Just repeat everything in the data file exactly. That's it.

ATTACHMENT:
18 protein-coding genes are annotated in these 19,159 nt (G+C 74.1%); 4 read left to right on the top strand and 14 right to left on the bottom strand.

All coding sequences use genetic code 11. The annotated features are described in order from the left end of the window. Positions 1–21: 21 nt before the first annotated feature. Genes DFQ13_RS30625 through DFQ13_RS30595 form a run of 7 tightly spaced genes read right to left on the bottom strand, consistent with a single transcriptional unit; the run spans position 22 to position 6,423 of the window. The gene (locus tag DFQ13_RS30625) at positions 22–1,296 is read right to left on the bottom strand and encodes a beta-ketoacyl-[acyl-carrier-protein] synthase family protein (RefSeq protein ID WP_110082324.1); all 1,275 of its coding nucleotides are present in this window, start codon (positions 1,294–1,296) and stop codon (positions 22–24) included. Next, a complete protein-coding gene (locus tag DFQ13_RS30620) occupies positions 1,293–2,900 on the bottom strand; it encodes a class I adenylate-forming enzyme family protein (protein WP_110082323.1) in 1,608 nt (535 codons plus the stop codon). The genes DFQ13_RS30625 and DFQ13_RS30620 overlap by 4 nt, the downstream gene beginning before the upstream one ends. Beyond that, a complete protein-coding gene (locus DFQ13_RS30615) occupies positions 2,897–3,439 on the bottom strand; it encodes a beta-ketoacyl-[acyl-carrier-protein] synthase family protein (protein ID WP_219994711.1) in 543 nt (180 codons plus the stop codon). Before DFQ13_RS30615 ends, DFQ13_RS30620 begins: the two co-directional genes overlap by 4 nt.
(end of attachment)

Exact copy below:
18 protein-coding genes are annotated in these 19,159 nt (G+C 74.1%); 4 read left to right on the top strand and 14 right to left on the bottom strand.

All coding sequences use genetic code 11. The annotated features are described in order from the left end of the window. Positions 1–21: 21 nt before the first annotated feature. Genes DFQ13_RS30625 through DFQ13_RS30595 form a run of 7 tightly spaced genes read right to left on the bottom strand, consistent with a single transcriptional unit; the run spans position 22 to position 6,423 of the window. The gene (locus tag DFQ13_RS30625) at positions 22–1,296 is read right to left on the bottom strand and encodes a beta-ketoacyl-[acyl-carrier-protein] synthase family protein (RefSeq protein ID WP_110082324.1); all 1,275 of its coding nucleotides are present in this window, start codon (positions 1,294–1,296) and stop codon (positions 22–24) included. Next, a complete protein-coding gene (locus tag DFQ13_RS30620) occupies positions 1,293–2,900 on the bottom strand; it encodes a class I adenylate-forming enzyme family protein (protein WP_110082323.1) in 1,608 nt (535 codons plus the stop codon). The genes DFQ13_RS30625 and DFQ13_RS30620 overlap by 4 nt, the downstream gene beginning before the upstream one ends. Beyond that, a complete protein-coding gene (locus DFQ13_RS30615) occupies positions 2,897–3,439 on the bottom strand; it encodes a beta-ketoacyl-[acyl-carrier-protein] synthase family protein (protein ID WP_219994711.1) in 543 nt (180 codons plus the stop codon). Before DFQ13_RS30615 ends, DFQ13_RS30620 begins: the two co-directional genes overlap by 4 nt.